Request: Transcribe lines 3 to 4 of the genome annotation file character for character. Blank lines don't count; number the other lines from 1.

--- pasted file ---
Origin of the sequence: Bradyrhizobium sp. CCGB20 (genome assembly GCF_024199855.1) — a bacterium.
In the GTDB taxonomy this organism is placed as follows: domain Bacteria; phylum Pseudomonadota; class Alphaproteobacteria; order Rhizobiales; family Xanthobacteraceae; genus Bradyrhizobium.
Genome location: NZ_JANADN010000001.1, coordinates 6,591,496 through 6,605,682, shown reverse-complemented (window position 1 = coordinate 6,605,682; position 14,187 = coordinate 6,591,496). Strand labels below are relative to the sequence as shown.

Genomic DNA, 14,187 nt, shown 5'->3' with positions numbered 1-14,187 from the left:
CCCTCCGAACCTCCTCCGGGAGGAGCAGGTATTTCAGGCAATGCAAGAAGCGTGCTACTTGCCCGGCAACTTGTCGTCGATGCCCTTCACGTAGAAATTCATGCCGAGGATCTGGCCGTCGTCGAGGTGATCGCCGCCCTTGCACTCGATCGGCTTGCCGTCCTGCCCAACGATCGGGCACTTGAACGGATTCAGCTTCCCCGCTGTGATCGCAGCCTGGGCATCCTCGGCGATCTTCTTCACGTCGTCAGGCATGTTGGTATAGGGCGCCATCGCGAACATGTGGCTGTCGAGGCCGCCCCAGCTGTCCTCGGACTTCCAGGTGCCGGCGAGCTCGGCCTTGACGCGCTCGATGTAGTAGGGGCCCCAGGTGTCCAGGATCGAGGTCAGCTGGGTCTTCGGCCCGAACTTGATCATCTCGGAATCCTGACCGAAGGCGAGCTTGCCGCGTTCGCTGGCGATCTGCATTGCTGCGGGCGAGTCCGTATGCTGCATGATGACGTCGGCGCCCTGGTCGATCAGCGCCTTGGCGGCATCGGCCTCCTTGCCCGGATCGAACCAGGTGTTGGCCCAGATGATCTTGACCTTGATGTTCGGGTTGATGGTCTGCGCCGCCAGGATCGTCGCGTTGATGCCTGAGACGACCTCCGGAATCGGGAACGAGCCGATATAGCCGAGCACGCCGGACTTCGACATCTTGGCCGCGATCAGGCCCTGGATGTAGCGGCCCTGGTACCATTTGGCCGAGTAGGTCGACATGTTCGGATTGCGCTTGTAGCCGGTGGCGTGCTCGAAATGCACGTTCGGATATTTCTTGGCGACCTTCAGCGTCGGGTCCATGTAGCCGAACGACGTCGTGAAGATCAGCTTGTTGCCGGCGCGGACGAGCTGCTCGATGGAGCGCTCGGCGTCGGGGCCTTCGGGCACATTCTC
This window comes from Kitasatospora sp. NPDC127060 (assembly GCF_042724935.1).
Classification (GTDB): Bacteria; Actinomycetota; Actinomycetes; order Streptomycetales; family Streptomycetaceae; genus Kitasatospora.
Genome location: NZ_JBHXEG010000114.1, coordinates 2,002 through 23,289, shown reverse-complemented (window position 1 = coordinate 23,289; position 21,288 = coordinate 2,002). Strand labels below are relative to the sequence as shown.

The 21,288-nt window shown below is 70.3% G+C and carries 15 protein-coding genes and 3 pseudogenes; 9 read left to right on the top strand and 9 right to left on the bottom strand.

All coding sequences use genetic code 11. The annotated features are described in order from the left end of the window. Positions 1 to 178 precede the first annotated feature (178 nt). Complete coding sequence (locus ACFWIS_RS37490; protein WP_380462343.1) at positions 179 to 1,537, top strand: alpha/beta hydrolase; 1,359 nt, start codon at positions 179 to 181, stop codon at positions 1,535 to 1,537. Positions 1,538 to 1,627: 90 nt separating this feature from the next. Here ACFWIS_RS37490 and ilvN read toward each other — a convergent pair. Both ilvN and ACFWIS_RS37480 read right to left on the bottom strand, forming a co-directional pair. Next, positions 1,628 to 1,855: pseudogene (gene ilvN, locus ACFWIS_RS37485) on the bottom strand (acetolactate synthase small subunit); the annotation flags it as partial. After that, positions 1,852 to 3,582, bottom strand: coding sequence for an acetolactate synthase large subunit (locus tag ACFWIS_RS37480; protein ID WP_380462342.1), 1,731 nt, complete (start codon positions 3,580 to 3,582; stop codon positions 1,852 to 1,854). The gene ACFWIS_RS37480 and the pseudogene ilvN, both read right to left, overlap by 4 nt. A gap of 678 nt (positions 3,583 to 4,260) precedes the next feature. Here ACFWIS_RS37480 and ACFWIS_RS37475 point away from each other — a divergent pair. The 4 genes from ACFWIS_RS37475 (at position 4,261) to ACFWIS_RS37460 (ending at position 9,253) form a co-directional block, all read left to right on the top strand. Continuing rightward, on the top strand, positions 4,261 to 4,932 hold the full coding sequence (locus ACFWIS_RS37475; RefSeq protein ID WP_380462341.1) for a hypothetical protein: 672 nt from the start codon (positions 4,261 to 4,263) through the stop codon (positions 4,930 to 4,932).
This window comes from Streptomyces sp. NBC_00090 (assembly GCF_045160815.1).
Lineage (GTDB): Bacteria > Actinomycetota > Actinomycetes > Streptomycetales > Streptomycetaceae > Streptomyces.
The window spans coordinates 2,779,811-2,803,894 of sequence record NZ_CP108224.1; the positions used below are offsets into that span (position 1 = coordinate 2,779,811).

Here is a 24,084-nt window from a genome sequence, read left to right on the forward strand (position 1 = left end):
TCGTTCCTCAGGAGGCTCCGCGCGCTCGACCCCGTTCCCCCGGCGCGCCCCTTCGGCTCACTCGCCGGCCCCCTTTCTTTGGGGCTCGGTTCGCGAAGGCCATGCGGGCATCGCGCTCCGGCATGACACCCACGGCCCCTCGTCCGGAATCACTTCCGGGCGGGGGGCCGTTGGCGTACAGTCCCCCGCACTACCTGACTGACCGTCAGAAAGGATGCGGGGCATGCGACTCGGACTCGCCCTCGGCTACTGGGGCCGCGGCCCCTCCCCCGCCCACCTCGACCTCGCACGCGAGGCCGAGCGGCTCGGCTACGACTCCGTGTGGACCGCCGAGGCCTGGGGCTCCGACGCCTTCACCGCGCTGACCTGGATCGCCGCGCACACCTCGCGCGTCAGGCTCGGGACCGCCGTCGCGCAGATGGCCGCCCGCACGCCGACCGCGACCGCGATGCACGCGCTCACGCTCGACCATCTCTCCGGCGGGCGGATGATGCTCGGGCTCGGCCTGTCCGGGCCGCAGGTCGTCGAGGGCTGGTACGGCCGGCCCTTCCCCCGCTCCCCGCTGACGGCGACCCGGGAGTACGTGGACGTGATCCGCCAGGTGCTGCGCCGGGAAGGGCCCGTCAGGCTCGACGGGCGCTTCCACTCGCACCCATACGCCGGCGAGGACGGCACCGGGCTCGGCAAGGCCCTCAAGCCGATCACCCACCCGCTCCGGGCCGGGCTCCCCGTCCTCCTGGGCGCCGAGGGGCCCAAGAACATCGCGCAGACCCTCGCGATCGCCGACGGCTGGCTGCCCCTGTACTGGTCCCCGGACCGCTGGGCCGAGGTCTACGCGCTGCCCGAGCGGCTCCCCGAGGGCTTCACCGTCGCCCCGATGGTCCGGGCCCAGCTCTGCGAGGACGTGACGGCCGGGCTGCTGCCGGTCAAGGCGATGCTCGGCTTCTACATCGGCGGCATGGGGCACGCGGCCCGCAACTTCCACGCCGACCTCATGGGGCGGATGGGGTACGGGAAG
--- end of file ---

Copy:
Genome location: NZ_JANADN010000001.1, coordinates 6,591,496 through 6,605,682, shown reverse-complemented (window position 1 = coordinate 6,605,682; position 14,187 = coordinate 6,591,496). Strand labels below are relative to the sequence as shown.

Genomic DNA, 14,187 nt, shown 5'->3' with positions numbered 1-14,187 from the left: